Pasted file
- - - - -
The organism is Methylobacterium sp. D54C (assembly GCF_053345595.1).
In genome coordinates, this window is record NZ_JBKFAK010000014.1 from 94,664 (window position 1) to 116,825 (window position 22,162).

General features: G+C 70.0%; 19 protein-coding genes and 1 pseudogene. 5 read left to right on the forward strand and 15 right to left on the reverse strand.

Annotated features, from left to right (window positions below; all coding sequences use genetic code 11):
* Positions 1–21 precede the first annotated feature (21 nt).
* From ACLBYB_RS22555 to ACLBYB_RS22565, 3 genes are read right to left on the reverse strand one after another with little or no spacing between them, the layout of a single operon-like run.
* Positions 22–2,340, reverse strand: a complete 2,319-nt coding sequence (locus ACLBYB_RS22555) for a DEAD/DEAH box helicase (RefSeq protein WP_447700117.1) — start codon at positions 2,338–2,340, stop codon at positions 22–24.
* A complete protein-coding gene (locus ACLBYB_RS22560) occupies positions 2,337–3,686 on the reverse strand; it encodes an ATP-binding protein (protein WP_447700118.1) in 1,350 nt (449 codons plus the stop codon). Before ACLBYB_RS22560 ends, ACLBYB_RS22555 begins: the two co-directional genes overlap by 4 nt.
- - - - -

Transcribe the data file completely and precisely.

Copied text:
The organism is Methylobacterium sp. D54C (assembly GCF_053345595.1).
In genome coordinates, this window is record NZ_JBKFAK010000014.1 from 94,664 (window position 1) to 116,825 (window position 22,162).

General features: G+C 70.0%; 19 protein-coding genes and 1 pseudogene. 5 read left to right on the forward strand and 15 right to left on the reverse strand.

Annotated features, from left to right (window positions below; all coding sequences use genetic code 11):
* Positions 1–21 precede the first annotated feature (21 nt).
* From ACLBYB_RS22555 to ACLBYB_RS22565, 3 genes are read right to left on the reverse strand one after another with little or no spacing between them, the layout of a single operon-like run.
* Positions 22–2,340, reverse strand: a complete 2,319-nt coding sequence (locus ACLBYB_RS22555) for a DEAD/DEAH box helicase (RefSeq protein WP_447700117.1) — start codon at positions 2,338–2,340, stop codon at positions 22–24.
* A complete protein-coding gene (locus ACLBYB_RS22560) occupies positions 2,337–3,686 on the reverse strand; it encodes an ATP-binding protein (protein WP_447700118.1) in 1,350 nt (449 codons plus the stop codon). Before ACLBYB_RS22560 ends, ACLBYB_RS22555 begins: the two co-directional genes overlap by 4 nt.